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    Its not 100% finished, so I`ll do that tomorrow. I have a wire brush attachment for the battery drill and I`m going to remove any rust with that to bare metal, prime it and then paint it the same colour as the rest of the engine bay.

    A long day at it today, started late, but only finished at 10pm :blink:

    Anyway, decided to finish off the engine bay then I can start putting the loom and brake pipes back in.

    After a partial clean yesterday, we had done the drivers side and part of the bulkhead..
    Some vigorous cleaning with white spirit removed the grease, oil and other muck, here is the nearside inner wing before cleaning
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    After cleaning
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    I then removed any rust I could find back to bare metal
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    Applied some primer then topcoat.
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    The completed engine bay. It wont win any concours awards, but I`ve treated all the rust and it should stop the corrosion for a good number of years. :thumb:
    BEFORE
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    AFTER
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    Next job was onto the internal wiring loom whilst the paint dried. I removed the rear wiper, it will not be needed as I`ll be fitting the polycarbonate windows and the wiper would just scratch it. I then removed the loom, which runs from the fuseboard, along the drivers side and across the back of the car. I wired up the handbrake, petrol pump & level and rear lights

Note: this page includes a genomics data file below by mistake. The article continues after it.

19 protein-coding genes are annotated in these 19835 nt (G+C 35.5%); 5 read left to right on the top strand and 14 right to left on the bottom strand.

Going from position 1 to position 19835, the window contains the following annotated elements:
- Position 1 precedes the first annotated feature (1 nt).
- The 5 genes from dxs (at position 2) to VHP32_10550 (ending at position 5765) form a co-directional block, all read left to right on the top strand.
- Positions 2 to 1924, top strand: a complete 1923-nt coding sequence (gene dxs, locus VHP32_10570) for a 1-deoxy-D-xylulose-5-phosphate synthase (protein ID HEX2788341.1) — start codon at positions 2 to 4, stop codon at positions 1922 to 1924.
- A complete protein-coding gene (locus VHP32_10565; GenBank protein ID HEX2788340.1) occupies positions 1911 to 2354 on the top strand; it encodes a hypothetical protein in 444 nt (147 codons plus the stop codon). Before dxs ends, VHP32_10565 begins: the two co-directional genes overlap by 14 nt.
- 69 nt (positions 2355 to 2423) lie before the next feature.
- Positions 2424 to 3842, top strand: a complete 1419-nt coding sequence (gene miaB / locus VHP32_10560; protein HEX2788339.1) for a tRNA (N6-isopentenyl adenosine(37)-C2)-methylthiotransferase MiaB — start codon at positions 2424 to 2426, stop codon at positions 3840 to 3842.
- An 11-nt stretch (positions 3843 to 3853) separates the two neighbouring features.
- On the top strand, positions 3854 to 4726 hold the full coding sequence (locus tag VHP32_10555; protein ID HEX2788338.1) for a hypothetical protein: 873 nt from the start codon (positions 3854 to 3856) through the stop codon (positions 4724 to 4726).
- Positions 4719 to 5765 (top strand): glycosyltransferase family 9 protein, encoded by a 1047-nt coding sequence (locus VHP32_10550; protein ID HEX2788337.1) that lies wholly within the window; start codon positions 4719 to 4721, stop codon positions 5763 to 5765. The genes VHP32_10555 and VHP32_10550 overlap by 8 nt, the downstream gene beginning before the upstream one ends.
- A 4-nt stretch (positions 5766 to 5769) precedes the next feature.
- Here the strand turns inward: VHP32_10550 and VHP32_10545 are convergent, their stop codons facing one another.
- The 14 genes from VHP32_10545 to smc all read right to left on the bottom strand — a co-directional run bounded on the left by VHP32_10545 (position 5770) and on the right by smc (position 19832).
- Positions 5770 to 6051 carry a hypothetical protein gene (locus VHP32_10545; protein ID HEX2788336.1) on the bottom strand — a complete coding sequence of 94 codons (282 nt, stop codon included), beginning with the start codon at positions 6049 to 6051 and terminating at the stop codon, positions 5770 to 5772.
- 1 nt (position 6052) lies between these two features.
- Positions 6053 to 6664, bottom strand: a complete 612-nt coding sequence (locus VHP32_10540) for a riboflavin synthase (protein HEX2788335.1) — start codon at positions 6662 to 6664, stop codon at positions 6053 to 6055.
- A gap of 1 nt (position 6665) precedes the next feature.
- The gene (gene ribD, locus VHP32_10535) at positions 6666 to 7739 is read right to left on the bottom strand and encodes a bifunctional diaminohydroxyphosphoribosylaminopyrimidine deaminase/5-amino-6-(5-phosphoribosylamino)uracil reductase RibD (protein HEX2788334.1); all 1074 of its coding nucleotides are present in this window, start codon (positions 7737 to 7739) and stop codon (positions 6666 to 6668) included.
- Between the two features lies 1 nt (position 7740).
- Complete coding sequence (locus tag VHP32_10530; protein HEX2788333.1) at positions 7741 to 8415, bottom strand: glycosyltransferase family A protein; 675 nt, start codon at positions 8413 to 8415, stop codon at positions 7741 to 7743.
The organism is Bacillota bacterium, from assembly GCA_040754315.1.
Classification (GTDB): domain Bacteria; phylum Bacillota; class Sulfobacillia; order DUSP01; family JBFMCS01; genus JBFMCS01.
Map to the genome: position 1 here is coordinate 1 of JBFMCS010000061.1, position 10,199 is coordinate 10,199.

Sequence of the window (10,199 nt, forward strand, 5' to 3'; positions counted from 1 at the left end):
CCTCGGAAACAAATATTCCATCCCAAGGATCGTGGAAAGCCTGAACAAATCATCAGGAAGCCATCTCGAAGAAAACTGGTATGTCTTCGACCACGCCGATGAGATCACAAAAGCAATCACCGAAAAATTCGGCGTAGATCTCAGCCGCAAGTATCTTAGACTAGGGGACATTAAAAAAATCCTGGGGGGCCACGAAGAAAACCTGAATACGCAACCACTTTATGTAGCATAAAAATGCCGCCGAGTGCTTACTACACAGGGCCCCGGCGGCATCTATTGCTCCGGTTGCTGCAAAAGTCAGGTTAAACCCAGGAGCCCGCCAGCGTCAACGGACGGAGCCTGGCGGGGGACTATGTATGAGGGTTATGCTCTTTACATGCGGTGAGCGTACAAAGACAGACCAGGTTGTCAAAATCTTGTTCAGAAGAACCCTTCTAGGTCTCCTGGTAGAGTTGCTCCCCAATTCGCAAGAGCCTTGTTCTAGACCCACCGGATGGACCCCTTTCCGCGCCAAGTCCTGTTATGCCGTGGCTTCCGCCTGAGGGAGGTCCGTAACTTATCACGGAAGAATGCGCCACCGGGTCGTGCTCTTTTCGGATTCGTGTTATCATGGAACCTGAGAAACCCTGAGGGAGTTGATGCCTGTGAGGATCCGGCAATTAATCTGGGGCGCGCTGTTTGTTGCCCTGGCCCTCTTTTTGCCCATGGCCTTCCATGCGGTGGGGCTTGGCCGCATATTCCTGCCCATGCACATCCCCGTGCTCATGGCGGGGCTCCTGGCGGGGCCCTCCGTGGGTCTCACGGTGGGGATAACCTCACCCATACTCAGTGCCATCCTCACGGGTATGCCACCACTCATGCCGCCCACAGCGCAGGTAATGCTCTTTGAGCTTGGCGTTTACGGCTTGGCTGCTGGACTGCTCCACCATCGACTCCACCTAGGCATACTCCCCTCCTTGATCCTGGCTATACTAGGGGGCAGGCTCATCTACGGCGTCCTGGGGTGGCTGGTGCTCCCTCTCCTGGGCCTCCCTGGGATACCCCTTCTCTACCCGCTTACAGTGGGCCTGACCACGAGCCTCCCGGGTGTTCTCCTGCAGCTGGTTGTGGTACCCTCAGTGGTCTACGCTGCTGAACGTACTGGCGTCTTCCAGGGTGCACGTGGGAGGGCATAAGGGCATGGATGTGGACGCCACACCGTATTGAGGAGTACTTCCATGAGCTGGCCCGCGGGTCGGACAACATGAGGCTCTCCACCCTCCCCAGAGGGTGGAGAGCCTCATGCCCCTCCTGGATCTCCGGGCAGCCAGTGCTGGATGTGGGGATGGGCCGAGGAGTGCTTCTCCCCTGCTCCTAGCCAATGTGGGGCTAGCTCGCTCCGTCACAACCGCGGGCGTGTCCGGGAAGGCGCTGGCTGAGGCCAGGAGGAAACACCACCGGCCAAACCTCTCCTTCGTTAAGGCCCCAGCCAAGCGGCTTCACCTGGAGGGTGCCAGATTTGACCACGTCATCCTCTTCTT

No Loom
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    With new loom fitted.
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    The fuel lines and fuel pump were next. The ones fitted were too small and would not supply enough fuel to the engine. I had to lower the petrol tank to be able to feed the pipes from the top of the tank to the pump. That job took ages, it was very fiddly...

    Feeding wires above petrol tank.
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    I then bolted the higher capacity fuel pump to the chassis, connected the fuel lines to the tank and ran the larger pipes into the engine bay, they are all connected, pump wired up and pipes clipped into place.

    I am changing the brake pipes, by the time I`ve added the bias valve and converted the system into a front / rear split, I`ll have to replace most of the pipes anyway. I used my old pipes as templates, I`m getting new ones made tomorrow when I go to see Chris to get the wheel bearings pressed in.

    Access isnt great, I`m sure a workshop with hydraulic lifter would make it easier, but where is the fun in that ?
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    While I was doing that, Matthew and Louise started removing the headlining and interior trim that had been left in place.

    Removing the sunvisors
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    And the windscreen trim
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    Tomorrow I`ll be heading off to get the wheelbearings pressed and new brake pipes made up. The poly bushes are due Friday, so I can then refit the front subframe ready for the engine to be refitted, first I need to change the oil pump and other bits, so I may do that tomorrow..
     
    Last edited: Jul 9, 2017
  3. STU

    Stu Forum Junkie

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    Ouch! What happened to the first track car at the 'Ring, looks nasty? Hope no one was hurt. Did you get ADAC or similar to bring the car back to the UK for you?

    Excellent work swapping all the bits to the new shell, looks like it's coming along nicely! :)
     
  4. GTIAndy Forum Member

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    good progress, the new shell looks to be mint [8D] good luck with the rest of the build.

    andy
     
  5. Stu__8vgti Forum Member